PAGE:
Have you ever heard thunder during a snowstorm?


YES. I'm 48 and when I remember having it when I was a kid growing up in Connecticut.
It's a natural thing. No big deal.

The Jim Cantore event was funny. I love the guy.
He's a seasoned reporter yet when it hit right overhead he nearly lost his pudd'n.



posted on Feb, 3 2011 @ 09:17 AM
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Just another weatherperson's explanation of thundersnow. Don't be shocked!


A blizzard is one thing, but what is thundersnow?



posted on Feb, 3 2011 @ 09:35 AM
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reply to post by FlyersFan
 


Nearly lost his pudd'n, eh???
I'll have to remember that saying. Very funny.



posted on Feb, 3 2011 @ 09:47 AM
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reply to post by gerg357
 

Ha. I think it's a dumb name. But apparently someone dubbed it "thundersnow" back in the 1970s sometime and it stuck?



posted on Feb, 3 2011 @ 10:42 AM
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during the snow storm here in maryland last week, my wife and i saw lighting and heard a thunder clap. she looked at me and asked if that was normal during a snowstorm. i said it was possible but not really a usual occurrence. its strange that over night it became a usual occurrence, or at least was mass spread.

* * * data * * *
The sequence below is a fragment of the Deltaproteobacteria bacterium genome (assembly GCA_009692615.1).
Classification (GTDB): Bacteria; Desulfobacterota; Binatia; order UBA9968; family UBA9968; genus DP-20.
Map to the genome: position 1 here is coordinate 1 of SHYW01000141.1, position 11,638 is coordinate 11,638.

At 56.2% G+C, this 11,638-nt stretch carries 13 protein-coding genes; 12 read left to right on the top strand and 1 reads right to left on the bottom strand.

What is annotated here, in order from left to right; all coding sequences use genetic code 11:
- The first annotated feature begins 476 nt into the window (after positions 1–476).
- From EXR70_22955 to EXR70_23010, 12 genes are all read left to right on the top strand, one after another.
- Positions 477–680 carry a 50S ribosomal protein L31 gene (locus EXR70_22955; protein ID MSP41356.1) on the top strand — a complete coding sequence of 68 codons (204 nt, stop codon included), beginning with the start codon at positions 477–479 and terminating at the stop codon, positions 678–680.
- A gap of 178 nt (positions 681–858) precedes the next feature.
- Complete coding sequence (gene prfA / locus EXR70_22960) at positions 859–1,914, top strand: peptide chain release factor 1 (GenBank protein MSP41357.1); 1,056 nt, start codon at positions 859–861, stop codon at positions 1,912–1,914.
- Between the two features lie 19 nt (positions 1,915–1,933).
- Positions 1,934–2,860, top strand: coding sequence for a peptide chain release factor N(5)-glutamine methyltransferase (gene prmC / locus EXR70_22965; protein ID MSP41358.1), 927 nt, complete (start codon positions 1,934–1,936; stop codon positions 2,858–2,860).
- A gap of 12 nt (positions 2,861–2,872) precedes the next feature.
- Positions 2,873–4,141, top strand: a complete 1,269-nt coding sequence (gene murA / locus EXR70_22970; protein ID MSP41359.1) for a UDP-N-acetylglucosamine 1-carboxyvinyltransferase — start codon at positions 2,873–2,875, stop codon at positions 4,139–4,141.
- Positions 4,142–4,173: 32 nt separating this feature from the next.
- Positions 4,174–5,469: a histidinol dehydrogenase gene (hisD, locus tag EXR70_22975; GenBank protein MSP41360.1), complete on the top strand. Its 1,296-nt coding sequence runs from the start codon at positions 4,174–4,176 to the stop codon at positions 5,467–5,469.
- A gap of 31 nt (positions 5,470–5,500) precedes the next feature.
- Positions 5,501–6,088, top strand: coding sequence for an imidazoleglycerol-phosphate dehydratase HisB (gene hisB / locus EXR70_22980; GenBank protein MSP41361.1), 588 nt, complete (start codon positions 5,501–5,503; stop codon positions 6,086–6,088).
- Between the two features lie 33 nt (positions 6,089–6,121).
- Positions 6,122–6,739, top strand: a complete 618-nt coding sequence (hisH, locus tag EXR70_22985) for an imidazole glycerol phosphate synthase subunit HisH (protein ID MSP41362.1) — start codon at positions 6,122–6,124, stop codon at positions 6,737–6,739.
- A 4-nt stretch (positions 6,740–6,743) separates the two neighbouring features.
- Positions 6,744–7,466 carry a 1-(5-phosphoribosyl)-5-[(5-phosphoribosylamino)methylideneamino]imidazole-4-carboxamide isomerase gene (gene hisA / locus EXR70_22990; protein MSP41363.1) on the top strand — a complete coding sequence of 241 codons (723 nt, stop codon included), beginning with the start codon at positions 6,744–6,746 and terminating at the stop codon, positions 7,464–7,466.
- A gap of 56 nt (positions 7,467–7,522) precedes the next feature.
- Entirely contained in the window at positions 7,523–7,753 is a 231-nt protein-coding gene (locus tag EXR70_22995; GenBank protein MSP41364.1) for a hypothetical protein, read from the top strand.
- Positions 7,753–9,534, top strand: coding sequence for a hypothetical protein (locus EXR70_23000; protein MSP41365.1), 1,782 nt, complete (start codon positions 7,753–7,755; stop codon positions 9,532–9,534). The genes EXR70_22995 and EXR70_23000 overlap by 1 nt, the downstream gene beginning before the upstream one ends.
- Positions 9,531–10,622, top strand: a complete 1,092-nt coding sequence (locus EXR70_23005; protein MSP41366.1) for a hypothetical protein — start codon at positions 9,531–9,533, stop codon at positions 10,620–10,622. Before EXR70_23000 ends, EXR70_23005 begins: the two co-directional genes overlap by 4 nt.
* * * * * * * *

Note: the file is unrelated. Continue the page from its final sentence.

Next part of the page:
but it seems like every thing strange now a days has become a usual occurrence........



posted on Feb, 3 2011 @ 11:38 AM
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reply to post by ~Lucidity
 


In the mid 1970's a devestating Thundersnow Storm hit the area of Western Pennsylvania I was living in in the rural Alleghaney Mountains. Extremeley rare, most of the residents were generational and had lived in the surrounding mountains their whole lives.